On the bright side, the 5.7-inch AMOLED panel makes the interface pop like no other. It’s a little on the large side, and reaching for the fingerprint scanner-embedded home button below it can be a pain, but this is way more pleasant to look at than ZenFones before. Only the ZenFone 3 Zoom can compete.
It’s only when you turn the unit around when you forget for a second that this is a ZenFone. There’s nothing typical of ASUS here, from the rough back to the overbearing multi-camera setup. It’s solid, grippy on both glass surfaces and hands, and has that Tango logo near the bottom — no Daydream branding for some reason.
Can it take great photos?
More cameras mean improved image quality, right? It’s not that simple.
Despite being high in resolution, the single main camera struggles with the same issues that plagued previous ASUS smartphones, namely mushy shots under poor lighting and artificial-looking dynamic range when HDR mode is on.
Check ’em out:
It’s not all bad. I liked how the ZenFone AR didn’t oversharpen photos under noontime daylight, which is something a lot of smartphones are guilty of. The 8-megapixel front-facing shooter was a pleasant surprise. Despite its low pixel count, my selfies exhibited great quality even in the worst indoor environments I could find and it had lots of beautifying features — but I preferred leaving the filters off.
It’s no ZenFone 3 Zoom. But really, did we expect ASUS to top its own camera-centric flagship?
Does it last more than a day?
And here we have the biggest question (well, before the last and most important section): Can it handle a full day’s worth of usage?
Short answer is: it depends. If you buy a ZenFone AR, you’re sure to abuse the heck out of Daydream and Tango, or else you lose out on most of your investment. With those two features constantly on, you’re looking at an afternoon of playtime on a single charge. Without any AR or VR fun, getting over a day of usage with at least five hours of screen-on time is possible.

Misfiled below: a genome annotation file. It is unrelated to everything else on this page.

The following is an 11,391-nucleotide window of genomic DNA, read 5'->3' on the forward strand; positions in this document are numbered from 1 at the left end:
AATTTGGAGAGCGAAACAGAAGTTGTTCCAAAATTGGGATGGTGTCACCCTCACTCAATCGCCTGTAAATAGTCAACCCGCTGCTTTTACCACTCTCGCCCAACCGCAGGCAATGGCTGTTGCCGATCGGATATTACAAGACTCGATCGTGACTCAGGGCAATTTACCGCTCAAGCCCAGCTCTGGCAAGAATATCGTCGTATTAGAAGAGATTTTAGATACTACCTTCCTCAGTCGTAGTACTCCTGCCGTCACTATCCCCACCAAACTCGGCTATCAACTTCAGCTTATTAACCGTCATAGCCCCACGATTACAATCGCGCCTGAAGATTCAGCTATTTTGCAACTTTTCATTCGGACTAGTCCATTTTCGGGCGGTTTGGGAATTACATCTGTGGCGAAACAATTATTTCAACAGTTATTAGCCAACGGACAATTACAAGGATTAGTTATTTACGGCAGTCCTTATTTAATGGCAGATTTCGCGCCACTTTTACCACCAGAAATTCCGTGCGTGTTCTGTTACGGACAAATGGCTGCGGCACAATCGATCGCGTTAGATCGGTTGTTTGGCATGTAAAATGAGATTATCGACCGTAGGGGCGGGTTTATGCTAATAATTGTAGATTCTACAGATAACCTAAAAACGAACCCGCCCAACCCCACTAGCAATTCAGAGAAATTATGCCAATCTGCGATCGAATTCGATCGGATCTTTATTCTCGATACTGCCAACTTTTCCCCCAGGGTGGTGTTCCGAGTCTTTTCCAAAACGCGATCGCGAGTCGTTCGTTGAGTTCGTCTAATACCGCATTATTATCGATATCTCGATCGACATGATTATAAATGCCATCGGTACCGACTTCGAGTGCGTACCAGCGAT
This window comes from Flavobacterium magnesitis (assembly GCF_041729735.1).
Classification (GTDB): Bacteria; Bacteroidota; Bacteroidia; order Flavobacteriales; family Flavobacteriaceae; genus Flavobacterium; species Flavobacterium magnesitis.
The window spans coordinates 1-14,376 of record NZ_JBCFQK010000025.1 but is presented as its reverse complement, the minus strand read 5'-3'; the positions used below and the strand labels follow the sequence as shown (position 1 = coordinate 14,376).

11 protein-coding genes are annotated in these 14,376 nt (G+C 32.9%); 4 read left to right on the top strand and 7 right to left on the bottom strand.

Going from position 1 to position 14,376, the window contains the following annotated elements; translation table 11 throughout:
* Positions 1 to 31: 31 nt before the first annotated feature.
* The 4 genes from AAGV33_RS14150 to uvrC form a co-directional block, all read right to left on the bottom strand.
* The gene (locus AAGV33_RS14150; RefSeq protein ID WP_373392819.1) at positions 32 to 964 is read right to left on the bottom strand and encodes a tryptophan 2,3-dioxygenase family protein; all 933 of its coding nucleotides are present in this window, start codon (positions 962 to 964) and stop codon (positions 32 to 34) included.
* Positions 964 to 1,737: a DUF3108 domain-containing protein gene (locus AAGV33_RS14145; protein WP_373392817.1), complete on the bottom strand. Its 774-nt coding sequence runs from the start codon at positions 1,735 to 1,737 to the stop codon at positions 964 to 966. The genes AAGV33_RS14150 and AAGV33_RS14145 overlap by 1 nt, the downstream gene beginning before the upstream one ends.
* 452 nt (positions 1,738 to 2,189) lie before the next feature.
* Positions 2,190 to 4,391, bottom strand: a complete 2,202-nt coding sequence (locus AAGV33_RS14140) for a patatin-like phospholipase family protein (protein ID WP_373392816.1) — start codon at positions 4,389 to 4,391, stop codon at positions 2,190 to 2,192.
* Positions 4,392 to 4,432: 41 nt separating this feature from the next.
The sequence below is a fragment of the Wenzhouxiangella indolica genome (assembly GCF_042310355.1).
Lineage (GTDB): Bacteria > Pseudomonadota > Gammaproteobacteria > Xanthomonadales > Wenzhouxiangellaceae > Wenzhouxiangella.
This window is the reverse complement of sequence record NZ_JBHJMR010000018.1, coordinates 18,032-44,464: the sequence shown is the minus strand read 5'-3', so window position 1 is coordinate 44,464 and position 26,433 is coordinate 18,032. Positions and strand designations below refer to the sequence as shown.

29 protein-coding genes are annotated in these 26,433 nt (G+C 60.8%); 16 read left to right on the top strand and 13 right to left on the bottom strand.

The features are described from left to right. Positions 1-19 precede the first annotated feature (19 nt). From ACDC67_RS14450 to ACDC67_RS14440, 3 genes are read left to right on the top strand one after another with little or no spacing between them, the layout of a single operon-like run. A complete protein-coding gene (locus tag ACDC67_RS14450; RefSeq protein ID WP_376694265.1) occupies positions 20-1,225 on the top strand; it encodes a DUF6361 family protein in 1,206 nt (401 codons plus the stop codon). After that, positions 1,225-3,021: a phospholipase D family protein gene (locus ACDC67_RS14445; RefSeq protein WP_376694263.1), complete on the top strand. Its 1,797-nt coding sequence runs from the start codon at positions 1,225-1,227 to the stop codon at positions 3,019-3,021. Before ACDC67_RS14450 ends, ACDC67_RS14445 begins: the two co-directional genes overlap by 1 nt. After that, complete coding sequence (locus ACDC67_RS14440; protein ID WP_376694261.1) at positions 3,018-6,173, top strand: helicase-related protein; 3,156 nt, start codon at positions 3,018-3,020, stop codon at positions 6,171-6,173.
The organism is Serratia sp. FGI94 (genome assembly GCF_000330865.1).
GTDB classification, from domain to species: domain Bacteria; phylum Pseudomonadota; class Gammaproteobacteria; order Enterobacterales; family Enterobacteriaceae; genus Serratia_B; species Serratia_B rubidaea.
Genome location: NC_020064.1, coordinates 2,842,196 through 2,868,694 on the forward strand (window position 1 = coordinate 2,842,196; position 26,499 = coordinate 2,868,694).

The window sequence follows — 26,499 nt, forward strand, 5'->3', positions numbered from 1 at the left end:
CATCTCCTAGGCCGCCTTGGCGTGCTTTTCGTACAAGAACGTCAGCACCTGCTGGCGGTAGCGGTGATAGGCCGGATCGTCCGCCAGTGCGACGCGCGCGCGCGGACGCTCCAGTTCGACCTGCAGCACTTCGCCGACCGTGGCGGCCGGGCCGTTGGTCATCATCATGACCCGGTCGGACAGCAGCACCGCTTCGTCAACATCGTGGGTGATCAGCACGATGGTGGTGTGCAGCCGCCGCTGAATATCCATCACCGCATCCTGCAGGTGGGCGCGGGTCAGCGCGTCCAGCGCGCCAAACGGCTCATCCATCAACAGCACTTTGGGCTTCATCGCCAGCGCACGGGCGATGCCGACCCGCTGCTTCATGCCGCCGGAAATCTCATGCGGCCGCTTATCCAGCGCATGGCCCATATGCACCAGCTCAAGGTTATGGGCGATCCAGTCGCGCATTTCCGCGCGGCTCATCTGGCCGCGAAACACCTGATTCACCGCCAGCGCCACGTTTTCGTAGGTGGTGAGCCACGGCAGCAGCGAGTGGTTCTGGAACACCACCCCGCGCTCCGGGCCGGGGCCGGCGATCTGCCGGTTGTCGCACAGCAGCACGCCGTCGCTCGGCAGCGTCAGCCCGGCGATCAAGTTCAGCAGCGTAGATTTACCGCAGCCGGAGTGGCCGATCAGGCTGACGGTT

Since this is a Qualcomm-powered gadget, fast charging is available through Quick Charge 3.0 and it works well enough on the 3300mAh battery. Using the bundled charger, I reached close to a hundred percent in two hours’ time. At that point, the flow of energy slows down and requires an additional 15 minutes to get to full.
Is this your GadgetMatch?
Based on the opening lines of this review, the purpose of the ZenFone AR was already clear: to be the first in multiple aspects and show off what ASUS can do. This is a statement product from the Taiwanese company, and proves that its phones aren’t mere copycats of established brands.
A price of PhP 44,995 in the Philippines (roughly $900) for the variant with 8GB of memory and 128GB of storage only compounds the fact that this is not a mainstream device. It’s in absolute premium territory with a processor from last year and user interface from years ago. Think about that for a moment.
So, whose GadgetMatch is the ZenFone AR? The early adopters, VR and AR enthusiasts, loyal Google followers, and die-hard ASUS users who must have the most ambitious ZenFone to date.
With rumors pointing to a July launch for the next-generation ZenFone series, there isn’t much sense in getting a ZenFone AR right now, unless you must have a one-of-a-kind smartphone with the most advanced mixed reality integration today.